IAS Seminar: Particle Accelerator & Laser-Plasma Modeling at Exascale

23rd February 2023 15:00 PM
23rd February 2023 16:00 PM
online via Zoom

Zoom: https://fz-juelich-de.zoom.us/j/96059538096?pwd=TGluVzhoL2luVk96M3lJOGVjclBYZz09


Axel Huebl, Lawrence Berkeley National Laboratory, Berkeley, California, USA


Particle accelerators, among the largest, most complex devices, demand increasingly sophisticated computational tools for the design and optimization of the next generation of accelerators that will meet the challenges of increasing energy, intensity, accuracy, compactness, complexity and efficiency. It is key that contemporary software take advantage of the latest advances in computer hardware and scientific software engineering practices, delivering speed, reproducibility and feature composability for the aforementioned challenges. We will describe the software stack that is being developed at the heart of the Beam pLasma Accelerator Simulation Toolkit (BLAST) by LBNL and collaborators.

We present how the US DOE Exascale Computing Project (ECP) application WarpX [1-5] uses the power of GPUs at scale, which won the 2022 ACM Gordon Bell Prize. We will present performance results on the first Exascale supercomputer for the modeling of laser-plasma acceleration. We then describe how we are leveraging the ECP experience to develop a new generation ecosystem of codes that, combined with machine learning, will enable modeling from the ultrafast to the ultraprecise for future accelerator design and operations.


[1] L. Fedeli, A. Huebl et al, Gordon Bell Prize Winning Paper, SC22, Article 3, 1–12 (2022), https://dl.acm.org/doi/pdf/10.5555/3571885.3571889
[2] A. Huebl et al, TUYE2, NAPAC22, DOI:10.18429/JACoW-NAPAC2022-TUYE2 (2022)
[3] J.-L. Vay, A. Huebl, et al, Phys. Plasmas 28, 023105 (2021), https://doi.org/10.1063/5.0028512
[4] J.-L. Vay, A. Huebl, et al, J. Instr. 16, T10003 (2021), https://doi.org/10.1088/1742-6596/1596/1/012059
[5] A. Myers, et al (incl. A. Huebl), Parallel Comput. 108, 102833 (2021), https://doi.org/10.1016/j.parco.2021.102833

Short Biography

Axel Huebl is a computational physicist at Berkeley Lab. He is researching advanced particle accelerators with computational modeling tools, developing the Beam pLasma Accelerator Simulation Toolkit (BLAST) that includes applications such as the beam dynamics code ImpactX and the DOE Exascale Computing Project (ECP) application WarpX. Before joining Berkeley Lab in 2019, he was part of a team of undergraduates that made it in the ACM Gordon Bell finals in SC13, with the first particle-in-cell code running on the newly released Titan GPU cluster, called PIConGPU. Axel is a long-time user of scalable file formats and contributes to ECP libraries such as ADIOS2. For his applications, he also develops data reduction algorithms, including performance modeling, and interactive parallel data analysis. He co-authored and supervised the inception of the C++ performance portability framework Alpaka, the in situ visualization framework ISAAC and leads an open data standard, openPMD, which is now popular in plasma, beam and accelerator physics. For his early career work, Axel was awarded with various scientific prizes, including the ACM/IEEE George Michael Memorial High Performance Computing Fellowship (at Supercomputing), the FoMICS Prize for PhD Students (at PASC), the IEEE-NPSS Particle Accelerator Science and Technology (PAST) Doctoral Student Award (at NAPAC22), large computing awards (ALCC PI/ERCAP PI/INCITE co-PI), and others. In 2022, he was co-first-author of the paper that was awarded the 2022 ACM Gordon Bell Prize at SC22.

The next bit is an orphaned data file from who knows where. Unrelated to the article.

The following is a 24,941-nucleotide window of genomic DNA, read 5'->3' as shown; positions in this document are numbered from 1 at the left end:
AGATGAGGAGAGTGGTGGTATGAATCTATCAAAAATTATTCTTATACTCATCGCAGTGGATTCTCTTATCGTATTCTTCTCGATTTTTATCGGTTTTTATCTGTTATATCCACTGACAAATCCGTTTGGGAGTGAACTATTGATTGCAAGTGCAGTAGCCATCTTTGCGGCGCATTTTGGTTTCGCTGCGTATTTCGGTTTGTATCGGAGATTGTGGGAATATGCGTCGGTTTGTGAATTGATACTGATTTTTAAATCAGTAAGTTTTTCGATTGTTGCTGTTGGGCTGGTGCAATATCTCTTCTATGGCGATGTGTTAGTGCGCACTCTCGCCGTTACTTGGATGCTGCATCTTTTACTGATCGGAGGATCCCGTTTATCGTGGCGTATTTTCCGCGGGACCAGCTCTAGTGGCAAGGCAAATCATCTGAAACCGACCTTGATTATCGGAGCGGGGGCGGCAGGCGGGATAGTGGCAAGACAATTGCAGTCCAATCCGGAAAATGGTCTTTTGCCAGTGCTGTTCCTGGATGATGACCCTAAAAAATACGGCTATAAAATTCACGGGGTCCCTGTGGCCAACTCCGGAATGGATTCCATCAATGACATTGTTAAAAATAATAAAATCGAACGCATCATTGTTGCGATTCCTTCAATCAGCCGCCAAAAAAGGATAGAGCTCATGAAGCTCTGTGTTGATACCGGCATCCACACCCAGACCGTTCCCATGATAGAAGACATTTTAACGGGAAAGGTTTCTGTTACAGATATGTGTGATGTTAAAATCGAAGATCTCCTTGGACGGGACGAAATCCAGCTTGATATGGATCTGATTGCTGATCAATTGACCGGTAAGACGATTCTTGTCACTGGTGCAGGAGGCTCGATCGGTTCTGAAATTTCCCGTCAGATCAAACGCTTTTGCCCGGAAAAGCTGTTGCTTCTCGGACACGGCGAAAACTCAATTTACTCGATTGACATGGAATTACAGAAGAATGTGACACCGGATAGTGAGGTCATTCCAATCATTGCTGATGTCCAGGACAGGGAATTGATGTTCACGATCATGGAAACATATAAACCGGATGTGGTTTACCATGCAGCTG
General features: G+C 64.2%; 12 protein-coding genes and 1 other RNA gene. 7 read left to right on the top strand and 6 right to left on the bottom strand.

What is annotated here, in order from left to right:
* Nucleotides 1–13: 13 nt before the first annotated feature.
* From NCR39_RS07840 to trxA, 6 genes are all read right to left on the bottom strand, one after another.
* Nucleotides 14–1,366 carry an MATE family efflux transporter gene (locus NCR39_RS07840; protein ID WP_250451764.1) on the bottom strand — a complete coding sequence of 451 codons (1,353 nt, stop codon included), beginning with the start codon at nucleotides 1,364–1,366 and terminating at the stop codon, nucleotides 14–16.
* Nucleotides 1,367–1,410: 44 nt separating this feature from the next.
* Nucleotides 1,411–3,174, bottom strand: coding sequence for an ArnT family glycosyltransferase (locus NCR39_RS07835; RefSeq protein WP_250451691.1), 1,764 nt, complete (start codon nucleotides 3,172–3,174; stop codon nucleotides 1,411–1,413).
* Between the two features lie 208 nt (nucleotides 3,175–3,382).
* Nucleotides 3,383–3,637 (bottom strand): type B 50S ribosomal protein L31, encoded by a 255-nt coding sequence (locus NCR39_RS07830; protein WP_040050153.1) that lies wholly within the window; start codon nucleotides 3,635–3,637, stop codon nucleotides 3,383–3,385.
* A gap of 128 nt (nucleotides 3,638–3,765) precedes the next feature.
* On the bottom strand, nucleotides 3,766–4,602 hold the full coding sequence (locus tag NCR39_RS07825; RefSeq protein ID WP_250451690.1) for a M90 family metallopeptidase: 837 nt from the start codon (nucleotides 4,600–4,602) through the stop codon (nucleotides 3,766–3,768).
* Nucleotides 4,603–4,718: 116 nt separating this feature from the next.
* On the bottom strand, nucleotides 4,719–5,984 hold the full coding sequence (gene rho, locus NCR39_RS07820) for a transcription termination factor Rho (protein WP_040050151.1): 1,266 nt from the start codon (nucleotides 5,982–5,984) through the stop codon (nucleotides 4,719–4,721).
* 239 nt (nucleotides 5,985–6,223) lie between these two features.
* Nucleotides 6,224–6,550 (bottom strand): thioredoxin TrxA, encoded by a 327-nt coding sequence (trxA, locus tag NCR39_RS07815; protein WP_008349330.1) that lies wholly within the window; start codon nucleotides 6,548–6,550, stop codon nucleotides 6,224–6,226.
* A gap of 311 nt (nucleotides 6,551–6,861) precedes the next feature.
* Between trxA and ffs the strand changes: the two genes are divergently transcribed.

Funding Agency

Work supported by the Exascale Computing Project (17-SC-20-SC), a collaborative effort of the U.S. DOE Office of Science and the NNSA, and by LBNL LDRD under DOE Contract DE-AC02-05CH11231. This research used resources of the Oak Ridge Leadership Computing Facility, which is a DOE Office of Science User Facility supported under Contract DE-AC05-00OR22725, the National Energy Research Scientific Computing Center (NERSC), a U.S. Department of Energy Office of Science User Facility located at Lawrence Berkeley National Laboratory, operated under Contract No. DE-AC02-05CH11231, and the supercomputer Fugaku provided by RIKEN.

Last Modified: 06.02.2023